In Defense of Substance

Grazer Philosophische Studien 91 (1):59-80 (2015)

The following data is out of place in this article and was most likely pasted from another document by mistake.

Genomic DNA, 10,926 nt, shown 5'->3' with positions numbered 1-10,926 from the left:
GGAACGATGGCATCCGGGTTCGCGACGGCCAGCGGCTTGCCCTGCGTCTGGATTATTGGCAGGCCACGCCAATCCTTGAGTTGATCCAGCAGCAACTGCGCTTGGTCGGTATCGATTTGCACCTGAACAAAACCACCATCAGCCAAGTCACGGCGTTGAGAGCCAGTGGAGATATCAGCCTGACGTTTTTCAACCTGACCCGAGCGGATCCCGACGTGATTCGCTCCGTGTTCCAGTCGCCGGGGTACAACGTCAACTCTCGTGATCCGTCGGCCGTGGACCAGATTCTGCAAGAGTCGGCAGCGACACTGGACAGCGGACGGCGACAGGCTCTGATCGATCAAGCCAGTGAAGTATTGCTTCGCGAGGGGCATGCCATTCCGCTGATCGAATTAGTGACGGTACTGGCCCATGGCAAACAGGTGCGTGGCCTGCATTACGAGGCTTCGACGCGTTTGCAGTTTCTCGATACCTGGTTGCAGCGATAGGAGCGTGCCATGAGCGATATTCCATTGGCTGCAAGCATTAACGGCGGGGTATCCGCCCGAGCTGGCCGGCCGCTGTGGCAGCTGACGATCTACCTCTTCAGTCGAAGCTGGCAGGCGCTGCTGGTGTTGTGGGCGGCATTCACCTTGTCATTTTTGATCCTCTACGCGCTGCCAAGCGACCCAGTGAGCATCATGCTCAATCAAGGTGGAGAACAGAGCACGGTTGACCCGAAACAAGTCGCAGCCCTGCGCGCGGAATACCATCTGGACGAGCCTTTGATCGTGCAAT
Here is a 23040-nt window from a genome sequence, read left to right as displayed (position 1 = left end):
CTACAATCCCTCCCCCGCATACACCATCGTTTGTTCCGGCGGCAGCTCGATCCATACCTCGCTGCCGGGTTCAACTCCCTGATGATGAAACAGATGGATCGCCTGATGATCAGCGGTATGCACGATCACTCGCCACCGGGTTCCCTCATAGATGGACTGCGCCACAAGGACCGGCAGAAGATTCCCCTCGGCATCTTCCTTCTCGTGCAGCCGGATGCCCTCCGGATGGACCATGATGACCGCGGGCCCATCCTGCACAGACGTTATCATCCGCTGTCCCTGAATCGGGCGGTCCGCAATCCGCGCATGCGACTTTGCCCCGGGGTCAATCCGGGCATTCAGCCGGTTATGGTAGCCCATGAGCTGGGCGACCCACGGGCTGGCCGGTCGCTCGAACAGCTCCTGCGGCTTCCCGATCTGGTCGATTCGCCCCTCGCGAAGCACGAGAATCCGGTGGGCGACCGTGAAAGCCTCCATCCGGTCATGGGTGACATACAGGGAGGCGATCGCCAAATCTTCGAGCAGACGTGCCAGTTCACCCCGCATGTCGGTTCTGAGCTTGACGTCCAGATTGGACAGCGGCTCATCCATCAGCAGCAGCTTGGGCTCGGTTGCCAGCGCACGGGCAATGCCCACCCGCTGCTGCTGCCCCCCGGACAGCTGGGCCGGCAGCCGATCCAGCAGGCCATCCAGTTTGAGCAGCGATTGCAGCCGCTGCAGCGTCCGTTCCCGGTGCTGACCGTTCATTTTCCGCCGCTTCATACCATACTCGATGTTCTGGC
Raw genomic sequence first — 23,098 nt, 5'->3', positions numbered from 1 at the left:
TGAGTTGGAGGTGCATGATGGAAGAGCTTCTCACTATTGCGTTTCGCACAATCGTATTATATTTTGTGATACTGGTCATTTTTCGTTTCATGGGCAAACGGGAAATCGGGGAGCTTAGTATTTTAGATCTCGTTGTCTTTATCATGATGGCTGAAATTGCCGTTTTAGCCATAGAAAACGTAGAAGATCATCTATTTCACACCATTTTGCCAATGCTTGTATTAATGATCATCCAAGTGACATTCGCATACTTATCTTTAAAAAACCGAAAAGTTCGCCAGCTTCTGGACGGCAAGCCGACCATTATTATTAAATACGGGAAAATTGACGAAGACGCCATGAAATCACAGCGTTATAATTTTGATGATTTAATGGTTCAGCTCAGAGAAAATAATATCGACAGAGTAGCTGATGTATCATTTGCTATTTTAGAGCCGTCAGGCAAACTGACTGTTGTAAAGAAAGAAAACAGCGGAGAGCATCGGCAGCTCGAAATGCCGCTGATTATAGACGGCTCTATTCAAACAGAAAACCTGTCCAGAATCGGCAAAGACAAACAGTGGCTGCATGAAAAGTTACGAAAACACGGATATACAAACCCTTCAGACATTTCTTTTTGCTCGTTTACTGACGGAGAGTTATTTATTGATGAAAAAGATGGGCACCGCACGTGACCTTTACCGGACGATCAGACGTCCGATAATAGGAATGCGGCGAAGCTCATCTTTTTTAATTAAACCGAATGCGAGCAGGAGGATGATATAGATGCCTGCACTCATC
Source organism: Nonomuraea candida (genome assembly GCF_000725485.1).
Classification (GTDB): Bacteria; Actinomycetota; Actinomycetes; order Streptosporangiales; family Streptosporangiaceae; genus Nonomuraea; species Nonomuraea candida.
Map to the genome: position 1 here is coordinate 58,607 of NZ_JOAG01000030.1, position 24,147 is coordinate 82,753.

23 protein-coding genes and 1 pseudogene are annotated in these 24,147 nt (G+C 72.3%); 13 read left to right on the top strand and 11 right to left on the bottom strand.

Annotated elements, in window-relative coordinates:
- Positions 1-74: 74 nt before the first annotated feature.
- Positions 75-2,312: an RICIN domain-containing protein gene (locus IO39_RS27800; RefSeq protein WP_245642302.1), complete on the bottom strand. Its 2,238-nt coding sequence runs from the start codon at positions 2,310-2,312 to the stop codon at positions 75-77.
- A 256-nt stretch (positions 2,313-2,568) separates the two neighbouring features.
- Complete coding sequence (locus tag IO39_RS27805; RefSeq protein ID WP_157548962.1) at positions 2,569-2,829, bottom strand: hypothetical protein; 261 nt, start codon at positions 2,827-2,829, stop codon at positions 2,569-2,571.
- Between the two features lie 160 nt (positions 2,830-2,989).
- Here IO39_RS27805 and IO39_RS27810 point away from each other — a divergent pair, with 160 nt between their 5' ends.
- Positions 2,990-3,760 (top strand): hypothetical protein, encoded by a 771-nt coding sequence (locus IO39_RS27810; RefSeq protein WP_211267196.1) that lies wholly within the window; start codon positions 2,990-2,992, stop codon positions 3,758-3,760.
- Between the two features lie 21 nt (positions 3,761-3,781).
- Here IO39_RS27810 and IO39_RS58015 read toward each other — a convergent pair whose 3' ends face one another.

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In his “Farewell to Substance: A Differentiated Leave-Taking”, Peter Simons reaches the provocative conclusion that the concept of substance, as it is employed by metaphysicians, has become obsolete, since in the end there may be nothing at all which answers to it. No harm is done, Simons allows, if we continue to retain an everyday notion of substance, as long as we are aware of the limitations of this practice: there is no reason in general to expect that what is salient from our specifically human point of view will retain a special place in light of our most considered scientific and metaphysical theories of the world. In this paper, I argue that, contrary to Simons’ pessimistic outlook, the concept of substance continues to retain its importance for metaphysics. Among the primary explanatory roles played by the concept of substance in metaphysics is its use in designating certain kinds of entities as occupying a privileged position relative to a particular ontology. But disputes over substancehood can also target the criteria themselves relative to which an ontologically privileged position is awarded to certain taxonomic categories. In these uses, we see the concept of substance employed in an absolute, a relational and a comparative sense, to designate items as substances simpliciter, as the substances of something else, or as more or less deserving of substance status.
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